gulp.src([
'es6-shim/es6-shim.min.js',
'systemjs/dist/system-polyfills.js',
'systemjs/dist/system.src.js',
'reflect-metadata/Reflect.js',
'rxjs/**',
'zone.js/dist/**',
'@angular/**',
'jquery/dist/jquery.*js',
'bootstrap/dist/js/bootstrap*.js',
], {
cwd: "node_modules/**"
})
.pipe(gulp.dest("./wwwroot/libs"));

gulp.src([
'node_modules/bootstrap/dist/css/bootstrap.css'
]).pipe(gulp.dest('./wwwroot/libs/css'));
});

//ts - task to transpile TypeScript files to JavaScript using Gulp-TypeScript
var tsProject = ts.createProject('scripts/tsconfig.json');
gulp.task('ts', function(done) {
var tsResult = gulp.src([
"scripts/*.ts"
])
.pipe(ts(tsProject), undefined, ts.reporter.fullReporter());
return tsResult.js.pipe(gulp.dest('./wwwroot/appScripts'));
});

gulp.task('watch', ['watch.ts']);

gulp.task('watch.ts', ['ts'], function() {
return gulp.watch('scripts/*.ts', ['ts']);
});

gulp.task('default', ['scriptsNStyles', 'watch']);

The gulp tasks code under is self explanatory with commented lines, to give much better visual representation go through below image. You might think so much get started with Angular 2 in ASP.NET Core 1.0, not really this is one time operation.
Once done you can just create html pages, add TypeScript to work with Angular 2.

Gulp Tasks for Angular 2 in ASP.NET Core 1.0

Step 7: Configure Build Tasks in Visual Studio Code

If we want to run all gulp tasks above on Alt+Cntrl+B (i.e. Build), we need to tasks.json file and add these gulp tasks so that we can work with them.

tasks.json is Task Runner for Visual Studio Code

Just do _Alt+Cntrl+B (i.e. Build), _it will prompt that no task runner is configured do you want one. Just click on “Configure Task Runner“ and copy below code in it.

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{
"version": "0.1.0",
"command": "gulp",
"isShellCommand": true,
"args": [
"--no-color"
],
"tasks": [
{
"taskName": "scriptsNStyles",
"isBuildCommand": true,
"showOutput": "always"
},
{
"taskName": "clean",
"isBuildCommand": true,
"showOutput": "always"
},
{
"taskName": "ts",
"isBuildCommand": true,
"showOutput": "always",
"problemMatcher": "$tsc"
},
{
"taskName": "watch",
"isBuildCommand": true,
"showOutput": "always"
},
{
"taskName": "watch.ts",
"isBuildCommand": true,
"showOutput": "always"
},
{
"taskName": "default",
"isBuildCommand": true,
"showOutput": "always"
}
]
}

Step 8: Adding Angular 2 code & refer them in index.html

From Angular 2 quick start link, it tells to create “app.ts“ and “boot.ts“ which acts as Angular component and bootstrap respectively.
Just copy below code into app.ts, boot.ts and _index.html. _We are set now, next step is running application.

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///<reference path="./../typings/browser/ambient/es6-shim/index.d.ts"/>
import {bootstrap} from '@angular/platform-browser-dynamic';
import {AppComponent} from './app';

bootstrap(AppComponent);

import {
Component
} from '@angular/core';
@Component({
selector: 'my-app',
template: `<h2> My Skills are : { {mySkill }}</h2>`
})

export class AppComponent {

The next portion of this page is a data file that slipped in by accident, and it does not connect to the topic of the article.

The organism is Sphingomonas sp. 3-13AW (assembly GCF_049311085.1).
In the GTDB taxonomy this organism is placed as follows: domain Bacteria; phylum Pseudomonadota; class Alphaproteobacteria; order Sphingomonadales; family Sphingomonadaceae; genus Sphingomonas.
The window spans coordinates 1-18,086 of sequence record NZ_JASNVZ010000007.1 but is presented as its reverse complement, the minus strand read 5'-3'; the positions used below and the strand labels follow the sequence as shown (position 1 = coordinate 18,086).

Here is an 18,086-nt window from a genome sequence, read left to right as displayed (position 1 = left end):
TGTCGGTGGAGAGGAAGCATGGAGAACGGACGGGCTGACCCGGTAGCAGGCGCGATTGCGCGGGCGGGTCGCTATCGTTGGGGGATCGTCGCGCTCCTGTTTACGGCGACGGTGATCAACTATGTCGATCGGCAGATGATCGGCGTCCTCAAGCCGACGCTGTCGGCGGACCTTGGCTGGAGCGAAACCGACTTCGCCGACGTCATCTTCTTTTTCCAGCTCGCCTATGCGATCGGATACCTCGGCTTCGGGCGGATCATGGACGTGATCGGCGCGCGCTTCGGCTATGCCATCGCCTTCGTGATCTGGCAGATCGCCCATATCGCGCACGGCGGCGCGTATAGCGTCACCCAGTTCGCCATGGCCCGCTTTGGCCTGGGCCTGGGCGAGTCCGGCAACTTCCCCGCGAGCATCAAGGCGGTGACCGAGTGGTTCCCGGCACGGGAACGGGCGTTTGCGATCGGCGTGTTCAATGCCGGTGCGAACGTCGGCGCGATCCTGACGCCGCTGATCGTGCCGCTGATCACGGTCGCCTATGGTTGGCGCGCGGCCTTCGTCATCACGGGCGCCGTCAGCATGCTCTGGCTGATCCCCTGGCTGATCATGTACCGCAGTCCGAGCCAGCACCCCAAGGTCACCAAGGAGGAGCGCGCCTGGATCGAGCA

mySkill: string;
skills = ['ASP.NET Core 1.0', 'Angular', 'C#', 'SQL', 'JSON'];

constructor() {
this.mySkill = this.skills\[1\];
}
}

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<!DOCTYPE html>
<html>
<head>
<meta charset="utf-8" />
<title>Angular 2 with ASP.NET Core 1.0</title>
<!-- 1. Load libraries -->
<link href="libs/css/bootstrap.css" rel="stylesheet" />
<script src="libs/es6-shim/es6-shim.min.js"></script>
<script src="libs/zone.js/dist/zone.js"></script>
<script src="libs/reflect-metadata/Reflect.js"></script>
<script src="libs/systemjs/dist/system.src.js"></script>


<!\-\- 2\. Configure SystemJS -->
<script src="systemjs.config.js"></script>
<script>
System.import('appScripts/boot')
.then(null, console.error.bind(console));
</script>

</head>
<body>
<my-app>Loading...</my-app>
</body>
</html>

Step 9. Using Systemjs to load Angular 2 scripts

If you observe “index.html” you will notice that we are referring systemjs.config.js, but where are Angular 2 related files.This is were the Systemjs configuration file will help us to load all necessary files.
Create systemjs.config.js and copy below code. Configuration code is pretty simple - Looks for @Angular folder for packages, loads RxJs, hand written scripts related to application.

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(function(global) {

// map tells the System loader where to look for things
var map = {
'app': 'appScripts', // 'dist',
'rxjs': 'libs/rxjs',
'angular2-in-memory-web-api': 'libs/angular2-in-memory-web-api',
'@angular': 'libs/@angular'
};

// packages tells the System loader how to load when no filename and/or no extension
var packages = {
'app': { main: 'boot.js', defaultExtension: 'js' },
'rxjs': { defaultExtension: 'js' },
'angular2-in-memory-web-api': { defaultExtension: 'js' },
};

var packageNames = [
'@angular/common',
'@angular/compiler',
'@angular/core',
'@angular/http',
'@angular/platform-browser',
'@angular/platform-browser-dynamic',
'@angular/router',
'@angular/router-deprecated',
'@angular/testing',
'@angular/upgrade',
];

// add package entries for angular packages in the form '@angular/common': { main: 'index.js', defaultExtension: 'js' }
packageNames.forEach(function(pkgName) {
packages[pkgName] = { main: 'index.js', defaultExtension: 'js' };
});

var config = {
map: map,
packages: packages
}

// filterSystemConfig - index.html's chance to modify config before we register it.
if (global.filterSystemConfig) { global.filterSystemConfig(config); }

System.config(config);

})(this);

Step 10. Running application using lite-server

I prefer using lite-server when working with Visual Studio Code is that it does lots of things like open browser, syncing any changes and more.
When in VS Code, press F1 –> go for “Run Task“ and click “default“ - Gulp Task described above.
It does create “libs“, “appScripts“ folder under wwwroot; ouput window shows that Gulp watch task is running and looking for changes.

Open wwwroot in console and type “lite-server“ to see magic, everything works perfectly !!

Everything get reflected on save


This project is available on Github, have a look.
Also Checkout Angular 2 in ASP.NET Core 1.0 using Visual Studio 2015 IDE.